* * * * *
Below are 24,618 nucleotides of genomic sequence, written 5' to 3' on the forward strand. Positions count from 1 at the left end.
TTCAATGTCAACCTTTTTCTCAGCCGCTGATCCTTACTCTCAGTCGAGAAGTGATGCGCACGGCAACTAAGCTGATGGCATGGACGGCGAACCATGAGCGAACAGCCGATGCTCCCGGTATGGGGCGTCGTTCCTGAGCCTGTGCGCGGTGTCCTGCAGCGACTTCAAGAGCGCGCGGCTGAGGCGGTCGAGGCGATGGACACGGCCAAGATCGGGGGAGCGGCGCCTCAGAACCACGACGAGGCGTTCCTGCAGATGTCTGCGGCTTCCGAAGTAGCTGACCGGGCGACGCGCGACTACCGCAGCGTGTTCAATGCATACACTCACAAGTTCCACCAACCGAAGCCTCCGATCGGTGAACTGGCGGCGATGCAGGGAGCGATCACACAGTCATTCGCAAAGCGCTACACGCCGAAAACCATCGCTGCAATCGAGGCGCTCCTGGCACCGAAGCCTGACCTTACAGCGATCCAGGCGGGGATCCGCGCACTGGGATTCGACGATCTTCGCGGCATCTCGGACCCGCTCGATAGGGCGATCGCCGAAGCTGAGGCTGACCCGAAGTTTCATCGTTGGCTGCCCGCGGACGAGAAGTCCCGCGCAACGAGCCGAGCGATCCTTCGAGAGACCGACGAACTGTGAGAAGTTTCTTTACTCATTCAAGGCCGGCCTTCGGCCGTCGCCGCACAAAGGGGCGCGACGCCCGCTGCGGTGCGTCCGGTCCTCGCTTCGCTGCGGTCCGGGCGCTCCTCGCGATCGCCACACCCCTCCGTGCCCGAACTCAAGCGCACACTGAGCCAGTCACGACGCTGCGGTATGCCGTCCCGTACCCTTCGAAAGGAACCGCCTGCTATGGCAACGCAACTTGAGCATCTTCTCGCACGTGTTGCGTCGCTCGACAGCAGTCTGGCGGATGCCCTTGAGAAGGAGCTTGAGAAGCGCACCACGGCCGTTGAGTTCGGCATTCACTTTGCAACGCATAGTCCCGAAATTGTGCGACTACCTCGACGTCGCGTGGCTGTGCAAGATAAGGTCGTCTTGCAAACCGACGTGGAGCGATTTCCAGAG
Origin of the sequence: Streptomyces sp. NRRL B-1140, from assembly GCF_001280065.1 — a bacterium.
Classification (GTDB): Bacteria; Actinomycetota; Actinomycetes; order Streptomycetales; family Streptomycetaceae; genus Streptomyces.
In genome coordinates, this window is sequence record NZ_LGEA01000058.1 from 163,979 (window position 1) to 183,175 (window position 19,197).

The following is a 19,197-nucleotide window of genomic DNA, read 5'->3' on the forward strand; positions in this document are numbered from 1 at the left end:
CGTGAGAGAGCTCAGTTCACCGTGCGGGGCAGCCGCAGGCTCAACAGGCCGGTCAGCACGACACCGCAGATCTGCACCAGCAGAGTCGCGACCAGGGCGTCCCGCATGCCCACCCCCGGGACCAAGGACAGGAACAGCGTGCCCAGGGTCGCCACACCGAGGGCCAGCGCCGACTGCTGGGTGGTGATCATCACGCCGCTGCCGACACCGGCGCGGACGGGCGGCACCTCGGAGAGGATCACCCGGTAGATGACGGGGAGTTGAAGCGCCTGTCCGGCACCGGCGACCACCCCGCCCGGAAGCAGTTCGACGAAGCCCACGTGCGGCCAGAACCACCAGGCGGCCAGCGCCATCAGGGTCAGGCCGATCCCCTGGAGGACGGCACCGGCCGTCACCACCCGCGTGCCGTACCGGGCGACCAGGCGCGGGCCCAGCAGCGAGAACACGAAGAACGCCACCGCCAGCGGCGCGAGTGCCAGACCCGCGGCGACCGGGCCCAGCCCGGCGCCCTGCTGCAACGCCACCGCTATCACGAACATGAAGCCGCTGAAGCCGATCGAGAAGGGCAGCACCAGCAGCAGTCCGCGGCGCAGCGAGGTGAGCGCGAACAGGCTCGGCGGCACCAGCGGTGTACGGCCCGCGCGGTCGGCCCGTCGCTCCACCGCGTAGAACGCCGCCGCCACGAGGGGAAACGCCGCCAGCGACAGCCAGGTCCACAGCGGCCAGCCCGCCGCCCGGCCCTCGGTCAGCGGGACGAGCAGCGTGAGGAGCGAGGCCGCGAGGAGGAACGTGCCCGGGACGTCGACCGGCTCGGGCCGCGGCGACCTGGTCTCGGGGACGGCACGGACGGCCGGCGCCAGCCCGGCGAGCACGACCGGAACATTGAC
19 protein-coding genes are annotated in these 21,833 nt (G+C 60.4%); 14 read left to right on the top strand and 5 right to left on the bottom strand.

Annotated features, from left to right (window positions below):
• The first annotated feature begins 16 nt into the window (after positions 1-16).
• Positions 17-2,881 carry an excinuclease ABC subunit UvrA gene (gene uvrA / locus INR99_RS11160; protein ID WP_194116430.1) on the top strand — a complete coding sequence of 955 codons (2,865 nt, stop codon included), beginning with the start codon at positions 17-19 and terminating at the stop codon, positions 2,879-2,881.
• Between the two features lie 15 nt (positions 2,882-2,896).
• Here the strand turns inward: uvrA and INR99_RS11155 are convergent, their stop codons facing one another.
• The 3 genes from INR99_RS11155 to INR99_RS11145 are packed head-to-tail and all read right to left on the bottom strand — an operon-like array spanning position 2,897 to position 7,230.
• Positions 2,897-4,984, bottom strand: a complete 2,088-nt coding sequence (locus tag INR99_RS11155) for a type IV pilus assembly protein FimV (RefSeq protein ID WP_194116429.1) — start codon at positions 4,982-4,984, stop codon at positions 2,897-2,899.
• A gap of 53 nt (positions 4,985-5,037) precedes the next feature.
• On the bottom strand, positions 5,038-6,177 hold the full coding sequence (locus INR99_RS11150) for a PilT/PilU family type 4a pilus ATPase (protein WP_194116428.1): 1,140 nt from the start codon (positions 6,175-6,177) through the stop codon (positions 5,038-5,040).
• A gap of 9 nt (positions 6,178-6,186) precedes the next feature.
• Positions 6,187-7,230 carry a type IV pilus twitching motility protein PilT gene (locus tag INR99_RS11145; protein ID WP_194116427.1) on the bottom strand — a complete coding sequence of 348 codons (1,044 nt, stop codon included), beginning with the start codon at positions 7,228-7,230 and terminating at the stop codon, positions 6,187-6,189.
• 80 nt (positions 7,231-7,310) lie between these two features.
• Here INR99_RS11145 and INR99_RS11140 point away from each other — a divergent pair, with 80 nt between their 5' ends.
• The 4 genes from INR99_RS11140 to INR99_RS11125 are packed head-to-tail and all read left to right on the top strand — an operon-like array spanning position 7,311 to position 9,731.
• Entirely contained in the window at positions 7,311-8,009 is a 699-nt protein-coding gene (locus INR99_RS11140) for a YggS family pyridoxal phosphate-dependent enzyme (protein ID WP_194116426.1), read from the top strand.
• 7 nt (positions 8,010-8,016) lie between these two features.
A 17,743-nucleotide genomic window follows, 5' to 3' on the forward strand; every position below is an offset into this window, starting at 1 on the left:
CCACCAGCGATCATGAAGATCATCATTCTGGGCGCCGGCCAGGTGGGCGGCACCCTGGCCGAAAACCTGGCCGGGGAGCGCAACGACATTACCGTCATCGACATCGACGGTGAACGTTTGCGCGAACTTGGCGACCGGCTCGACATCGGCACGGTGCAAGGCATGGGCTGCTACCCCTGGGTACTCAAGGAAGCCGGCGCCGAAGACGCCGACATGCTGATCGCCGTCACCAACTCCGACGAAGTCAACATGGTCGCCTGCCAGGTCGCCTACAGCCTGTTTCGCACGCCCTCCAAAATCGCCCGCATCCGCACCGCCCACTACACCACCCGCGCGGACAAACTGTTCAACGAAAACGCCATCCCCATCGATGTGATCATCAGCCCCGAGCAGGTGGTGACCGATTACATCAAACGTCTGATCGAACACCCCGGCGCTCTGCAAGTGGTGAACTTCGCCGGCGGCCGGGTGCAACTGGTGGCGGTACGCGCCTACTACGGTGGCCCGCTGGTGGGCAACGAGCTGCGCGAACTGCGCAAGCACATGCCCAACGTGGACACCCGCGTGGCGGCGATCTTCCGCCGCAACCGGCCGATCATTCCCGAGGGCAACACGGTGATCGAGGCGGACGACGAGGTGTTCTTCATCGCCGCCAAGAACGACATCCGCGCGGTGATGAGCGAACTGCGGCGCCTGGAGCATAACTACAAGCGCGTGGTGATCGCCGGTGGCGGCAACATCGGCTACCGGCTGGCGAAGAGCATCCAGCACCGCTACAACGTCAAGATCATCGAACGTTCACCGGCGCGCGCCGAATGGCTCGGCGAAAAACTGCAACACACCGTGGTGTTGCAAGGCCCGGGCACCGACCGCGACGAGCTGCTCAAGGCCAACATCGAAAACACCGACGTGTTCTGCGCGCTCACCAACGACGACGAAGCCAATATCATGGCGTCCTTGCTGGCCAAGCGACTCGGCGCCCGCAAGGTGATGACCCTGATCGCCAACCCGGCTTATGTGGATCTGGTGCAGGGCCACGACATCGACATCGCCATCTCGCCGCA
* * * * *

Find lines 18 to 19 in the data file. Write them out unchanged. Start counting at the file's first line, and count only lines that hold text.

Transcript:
• A gap of 9 nt (positions 6,178-6,186) precedes the next feature.
• Positions 6,187-7,230 carry a type IV pilus twitching motility protein PilT gene (locus tag INR99_RS11145; protein ID WP_194116427.1) on the bottom strand — a complete coding sequence of 348 codons (1,044 nt, stop codon included), beginning with the start codon at positions 7,228-7,230 and terminating at the stop codon, positions 6,187-6,189.